Guides | Dummy Guide to Reading Music Notes

Updated: May 22

When it comes to music, many have difficulty reading and playing their favourite music sheet of the song they like. Yes I hear that often too.


For everyone out there whom are non-musicians faces this problem every time when it comes to learning a particular song from their favourite artist or even a soundtrack from their favourite movie.


So now, let me share with you how you can read music notes using these music theory knowledge in mind..AKA the Dummy Guide to Reading Music Notes.


Staff and Clefs


The Staff which is also called the Stave consists of 5 horizontal lines and 4 spaces as you can see in the picture below. You will see this in music scores or manuscripts as it is acts as the "backbone" to notating music as it determines the pitch of the music!

Let's move on to the Grand Staff. As you can see from the picture below, there are two sets of staff with two different symbols and these symbols are what we call the Clefs in music terms. Let's talk about the two basic clefs, the Treble Clef and Bass Clef. Treble Clef represents the right hand while Bass Clef represents the left hand. This is mostly used for playing the piano as we need both hands to play and coordinate.



As mentioned in the previous post on Beginner Tips on How to Play The Piano Better, FACE and ACEG.. does that sounds familiar to you? Anyways, this is the most important and effective way to remembering SPACE notes on the staff. There are so many notes on the staff itself and it would be hard to memorise all of them. Therefore, this method came up.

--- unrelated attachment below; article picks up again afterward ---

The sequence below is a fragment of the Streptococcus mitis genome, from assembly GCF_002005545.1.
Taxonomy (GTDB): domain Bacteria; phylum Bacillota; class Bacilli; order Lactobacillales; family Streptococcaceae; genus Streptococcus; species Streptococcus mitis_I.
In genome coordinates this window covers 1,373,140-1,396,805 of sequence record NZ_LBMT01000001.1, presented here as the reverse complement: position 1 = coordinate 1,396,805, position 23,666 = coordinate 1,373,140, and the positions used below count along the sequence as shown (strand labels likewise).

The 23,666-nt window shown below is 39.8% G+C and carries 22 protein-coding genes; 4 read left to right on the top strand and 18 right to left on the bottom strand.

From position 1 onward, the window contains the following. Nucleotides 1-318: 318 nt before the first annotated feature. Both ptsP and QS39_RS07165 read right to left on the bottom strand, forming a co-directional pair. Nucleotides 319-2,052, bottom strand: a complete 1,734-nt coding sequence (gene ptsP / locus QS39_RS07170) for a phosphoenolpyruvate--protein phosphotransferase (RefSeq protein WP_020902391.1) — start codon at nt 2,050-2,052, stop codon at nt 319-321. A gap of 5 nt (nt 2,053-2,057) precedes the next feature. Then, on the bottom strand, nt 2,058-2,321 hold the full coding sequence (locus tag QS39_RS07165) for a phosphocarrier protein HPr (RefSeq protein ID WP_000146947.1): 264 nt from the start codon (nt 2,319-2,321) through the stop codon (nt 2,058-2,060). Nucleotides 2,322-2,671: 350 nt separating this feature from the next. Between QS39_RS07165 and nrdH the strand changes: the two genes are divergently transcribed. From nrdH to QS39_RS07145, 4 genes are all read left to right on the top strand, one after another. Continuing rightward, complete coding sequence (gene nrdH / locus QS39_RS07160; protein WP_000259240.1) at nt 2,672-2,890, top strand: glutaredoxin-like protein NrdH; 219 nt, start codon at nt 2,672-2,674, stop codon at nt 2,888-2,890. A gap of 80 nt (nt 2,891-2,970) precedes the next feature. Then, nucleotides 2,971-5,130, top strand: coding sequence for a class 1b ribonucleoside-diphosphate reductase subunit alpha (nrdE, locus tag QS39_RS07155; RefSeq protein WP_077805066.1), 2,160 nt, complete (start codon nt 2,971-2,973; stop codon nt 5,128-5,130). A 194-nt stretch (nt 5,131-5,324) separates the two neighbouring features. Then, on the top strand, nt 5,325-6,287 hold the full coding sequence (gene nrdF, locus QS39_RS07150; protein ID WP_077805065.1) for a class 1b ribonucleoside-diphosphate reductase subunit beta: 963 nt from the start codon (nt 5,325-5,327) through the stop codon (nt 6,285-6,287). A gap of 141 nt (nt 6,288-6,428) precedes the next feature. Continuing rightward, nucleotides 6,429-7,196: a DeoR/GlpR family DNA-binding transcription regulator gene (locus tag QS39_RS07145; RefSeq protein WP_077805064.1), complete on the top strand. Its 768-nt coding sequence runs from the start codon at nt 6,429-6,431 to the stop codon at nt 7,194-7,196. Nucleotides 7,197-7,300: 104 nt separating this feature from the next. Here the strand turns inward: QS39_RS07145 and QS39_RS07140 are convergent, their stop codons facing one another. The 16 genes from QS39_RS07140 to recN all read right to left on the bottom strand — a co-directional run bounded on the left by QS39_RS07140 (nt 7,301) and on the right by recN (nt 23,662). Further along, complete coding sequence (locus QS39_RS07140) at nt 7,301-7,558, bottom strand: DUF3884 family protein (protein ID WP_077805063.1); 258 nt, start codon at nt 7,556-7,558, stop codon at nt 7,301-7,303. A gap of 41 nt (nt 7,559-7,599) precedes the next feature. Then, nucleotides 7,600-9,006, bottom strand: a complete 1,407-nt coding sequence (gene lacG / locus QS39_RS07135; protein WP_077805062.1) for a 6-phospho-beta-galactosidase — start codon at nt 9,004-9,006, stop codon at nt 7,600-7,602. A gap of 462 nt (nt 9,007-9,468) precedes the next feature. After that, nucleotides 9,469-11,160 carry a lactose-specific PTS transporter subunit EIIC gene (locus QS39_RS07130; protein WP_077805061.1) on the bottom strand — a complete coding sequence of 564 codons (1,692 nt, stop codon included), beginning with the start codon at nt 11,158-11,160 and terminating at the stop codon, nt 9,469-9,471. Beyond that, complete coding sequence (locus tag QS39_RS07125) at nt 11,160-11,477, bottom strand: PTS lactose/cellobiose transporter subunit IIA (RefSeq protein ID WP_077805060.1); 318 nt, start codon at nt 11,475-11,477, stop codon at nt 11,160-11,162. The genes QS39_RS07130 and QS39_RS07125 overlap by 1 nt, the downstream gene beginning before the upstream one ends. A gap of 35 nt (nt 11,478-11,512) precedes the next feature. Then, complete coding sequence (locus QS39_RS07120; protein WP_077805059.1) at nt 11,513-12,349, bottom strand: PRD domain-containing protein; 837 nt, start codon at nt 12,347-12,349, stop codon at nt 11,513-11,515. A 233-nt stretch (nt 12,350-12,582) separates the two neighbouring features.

For treble clef, we use FACE while bass clef we use ACEG (all cats eats goldfish or all cows eat grass). Note that this is only for the space notes! Now i am sure you are thinking.. how about the line notes?


Reading Music Notes in Steps


To put it in simple terms, there are only 7 letters in music, A B C D E F G. The cycle repeats itself throughout with this sequence C D E F G A B and then back to C again. So how does this links to line notes?


Let me give you an example. First, look at the note A on the Treble Clef. Now, lets move a step up and we are now at note B. Lets move another step up, note.. C. Still not sure how it works? Let me explain the link behind it.


Remember the sequence C D E F G A B and the FACE method? Now we put them together. Using the FACE method, I located note A on the Treble Clef, next using the sequence I know that moving a step up from A will be B! That is how reading music notes work!


I hope this isn't too much to remember or hard to understand and I do hope these simple steps helps you understand the theory of music better. It isn't as complicated as you think and once you get the basic knowledge behind music and how it actually works, you are good to go!


Remember, practising is very important so practise practise and practise with the correct method and knowledge in mind!















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